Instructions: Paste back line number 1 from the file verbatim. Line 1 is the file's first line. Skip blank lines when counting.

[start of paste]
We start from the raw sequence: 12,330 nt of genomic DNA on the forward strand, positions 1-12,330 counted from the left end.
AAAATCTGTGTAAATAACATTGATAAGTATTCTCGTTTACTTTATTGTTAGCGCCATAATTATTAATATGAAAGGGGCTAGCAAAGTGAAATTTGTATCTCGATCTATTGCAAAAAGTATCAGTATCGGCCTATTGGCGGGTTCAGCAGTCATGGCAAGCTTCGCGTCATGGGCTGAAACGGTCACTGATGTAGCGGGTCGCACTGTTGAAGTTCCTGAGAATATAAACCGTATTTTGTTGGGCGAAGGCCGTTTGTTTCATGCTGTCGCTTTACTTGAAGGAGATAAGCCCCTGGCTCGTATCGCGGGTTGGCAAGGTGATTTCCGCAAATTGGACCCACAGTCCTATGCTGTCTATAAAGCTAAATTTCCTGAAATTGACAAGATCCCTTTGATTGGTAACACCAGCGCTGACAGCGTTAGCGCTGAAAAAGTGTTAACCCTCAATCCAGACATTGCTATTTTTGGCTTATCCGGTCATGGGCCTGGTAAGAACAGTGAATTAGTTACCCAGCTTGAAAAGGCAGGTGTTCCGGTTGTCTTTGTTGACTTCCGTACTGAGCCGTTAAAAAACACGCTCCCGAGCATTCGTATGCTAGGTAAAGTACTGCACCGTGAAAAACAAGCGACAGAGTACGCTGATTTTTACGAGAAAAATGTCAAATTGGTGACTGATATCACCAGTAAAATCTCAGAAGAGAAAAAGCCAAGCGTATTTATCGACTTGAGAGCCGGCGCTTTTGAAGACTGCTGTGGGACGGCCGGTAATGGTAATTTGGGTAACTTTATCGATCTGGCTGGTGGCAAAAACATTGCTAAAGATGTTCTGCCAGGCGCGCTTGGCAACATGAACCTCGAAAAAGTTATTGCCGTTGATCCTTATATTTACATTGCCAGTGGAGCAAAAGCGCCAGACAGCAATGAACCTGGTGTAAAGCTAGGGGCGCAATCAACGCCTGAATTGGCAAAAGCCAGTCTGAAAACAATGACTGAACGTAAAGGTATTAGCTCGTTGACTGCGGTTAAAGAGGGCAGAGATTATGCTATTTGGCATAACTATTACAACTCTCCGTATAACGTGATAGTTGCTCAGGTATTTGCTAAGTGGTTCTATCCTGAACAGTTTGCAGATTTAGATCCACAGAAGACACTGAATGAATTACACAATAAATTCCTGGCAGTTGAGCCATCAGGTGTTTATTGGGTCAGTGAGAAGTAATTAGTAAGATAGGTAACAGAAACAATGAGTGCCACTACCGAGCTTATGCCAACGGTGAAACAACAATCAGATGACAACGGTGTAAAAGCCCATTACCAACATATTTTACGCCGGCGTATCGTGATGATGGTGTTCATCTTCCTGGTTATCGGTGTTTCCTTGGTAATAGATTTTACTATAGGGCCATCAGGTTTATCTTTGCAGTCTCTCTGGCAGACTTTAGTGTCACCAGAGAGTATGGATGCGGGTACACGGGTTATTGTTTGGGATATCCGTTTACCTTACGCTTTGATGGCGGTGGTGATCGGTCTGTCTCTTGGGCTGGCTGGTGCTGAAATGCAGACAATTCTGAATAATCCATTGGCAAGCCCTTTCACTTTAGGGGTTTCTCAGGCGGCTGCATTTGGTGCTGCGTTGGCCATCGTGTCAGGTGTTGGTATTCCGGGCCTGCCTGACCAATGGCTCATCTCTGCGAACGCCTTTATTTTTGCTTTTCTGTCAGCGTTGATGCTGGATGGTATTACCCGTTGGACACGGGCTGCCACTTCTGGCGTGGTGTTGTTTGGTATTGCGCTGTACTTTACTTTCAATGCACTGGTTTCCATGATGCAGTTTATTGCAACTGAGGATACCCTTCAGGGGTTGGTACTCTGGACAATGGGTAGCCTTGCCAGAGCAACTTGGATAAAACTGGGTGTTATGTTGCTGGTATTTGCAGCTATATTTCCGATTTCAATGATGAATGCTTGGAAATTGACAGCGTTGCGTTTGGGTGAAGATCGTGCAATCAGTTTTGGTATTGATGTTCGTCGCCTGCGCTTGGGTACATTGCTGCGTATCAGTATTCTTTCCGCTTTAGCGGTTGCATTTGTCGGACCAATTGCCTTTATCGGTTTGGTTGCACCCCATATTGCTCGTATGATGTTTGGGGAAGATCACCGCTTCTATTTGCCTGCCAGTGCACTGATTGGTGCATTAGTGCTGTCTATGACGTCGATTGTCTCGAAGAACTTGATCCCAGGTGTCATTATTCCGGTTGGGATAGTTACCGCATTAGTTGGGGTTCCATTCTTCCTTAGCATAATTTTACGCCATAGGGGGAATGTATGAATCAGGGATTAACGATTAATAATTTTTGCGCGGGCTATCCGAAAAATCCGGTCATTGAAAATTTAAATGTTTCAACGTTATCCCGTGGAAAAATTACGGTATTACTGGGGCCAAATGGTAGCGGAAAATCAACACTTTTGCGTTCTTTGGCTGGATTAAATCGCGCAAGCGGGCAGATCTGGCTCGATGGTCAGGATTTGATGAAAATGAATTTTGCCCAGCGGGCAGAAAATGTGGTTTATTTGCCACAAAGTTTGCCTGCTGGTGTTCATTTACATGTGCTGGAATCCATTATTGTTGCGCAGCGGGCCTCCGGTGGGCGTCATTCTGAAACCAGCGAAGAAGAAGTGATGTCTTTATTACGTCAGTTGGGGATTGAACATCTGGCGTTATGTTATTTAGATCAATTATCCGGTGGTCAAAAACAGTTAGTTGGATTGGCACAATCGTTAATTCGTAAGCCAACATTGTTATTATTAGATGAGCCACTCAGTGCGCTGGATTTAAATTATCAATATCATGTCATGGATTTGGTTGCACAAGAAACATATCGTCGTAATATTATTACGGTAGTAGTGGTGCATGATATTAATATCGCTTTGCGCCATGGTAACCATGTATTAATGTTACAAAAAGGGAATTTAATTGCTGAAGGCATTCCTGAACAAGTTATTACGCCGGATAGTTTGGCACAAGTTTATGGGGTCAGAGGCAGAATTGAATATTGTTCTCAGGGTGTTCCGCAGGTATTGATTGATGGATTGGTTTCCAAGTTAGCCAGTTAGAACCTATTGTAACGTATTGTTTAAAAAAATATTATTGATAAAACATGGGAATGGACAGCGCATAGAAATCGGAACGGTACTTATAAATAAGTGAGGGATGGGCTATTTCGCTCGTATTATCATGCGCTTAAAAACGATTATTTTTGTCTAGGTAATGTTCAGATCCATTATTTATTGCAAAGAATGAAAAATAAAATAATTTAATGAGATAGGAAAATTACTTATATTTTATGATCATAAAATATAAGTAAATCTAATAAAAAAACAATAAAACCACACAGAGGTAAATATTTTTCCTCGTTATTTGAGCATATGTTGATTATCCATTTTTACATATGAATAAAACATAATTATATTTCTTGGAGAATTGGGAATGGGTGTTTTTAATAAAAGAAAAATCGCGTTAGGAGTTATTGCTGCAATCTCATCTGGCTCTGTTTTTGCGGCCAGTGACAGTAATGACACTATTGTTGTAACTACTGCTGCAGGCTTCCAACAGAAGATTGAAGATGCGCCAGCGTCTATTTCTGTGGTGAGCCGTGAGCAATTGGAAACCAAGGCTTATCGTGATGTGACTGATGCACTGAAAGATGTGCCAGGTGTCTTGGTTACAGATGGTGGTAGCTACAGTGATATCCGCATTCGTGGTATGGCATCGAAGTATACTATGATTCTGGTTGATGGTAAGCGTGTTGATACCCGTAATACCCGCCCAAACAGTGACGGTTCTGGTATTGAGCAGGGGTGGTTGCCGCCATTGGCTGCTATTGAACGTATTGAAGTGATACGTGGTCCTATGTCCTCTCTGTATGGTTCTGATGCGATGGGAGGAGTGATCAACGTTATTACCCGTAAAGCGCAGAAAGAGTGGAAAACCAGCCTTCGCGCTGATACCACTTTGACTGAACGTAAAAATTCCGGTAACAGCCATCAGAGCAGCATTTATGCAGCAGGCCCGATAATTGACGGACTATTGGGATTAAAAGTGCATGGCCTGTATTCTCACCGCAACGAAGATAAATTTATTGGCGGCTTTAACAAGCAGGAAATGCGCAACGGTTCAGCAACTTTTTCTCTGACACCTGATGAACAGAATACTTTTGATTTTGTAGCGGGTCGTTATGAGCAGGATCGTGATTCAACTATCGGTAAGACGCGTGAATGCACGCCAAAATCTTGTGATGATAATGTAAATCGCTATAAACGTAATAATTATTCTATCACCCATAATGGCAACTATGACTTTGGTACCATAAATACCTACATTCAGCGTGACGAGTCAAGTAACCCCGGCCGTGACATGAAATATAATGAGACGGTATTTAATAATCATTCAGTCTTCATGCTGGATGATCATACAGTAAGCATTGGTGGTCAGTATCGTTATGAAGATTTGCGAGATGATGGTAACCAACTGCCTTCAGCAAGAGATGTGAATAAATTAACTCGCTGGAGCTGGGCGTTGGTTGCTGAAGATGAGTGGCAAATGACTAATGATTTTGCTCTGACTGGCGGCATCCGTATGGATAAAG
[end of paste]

We start from the raw sequence: 12,330 nt of genomic DNA on the forward strand, positions 1-12,330 counted from the left end.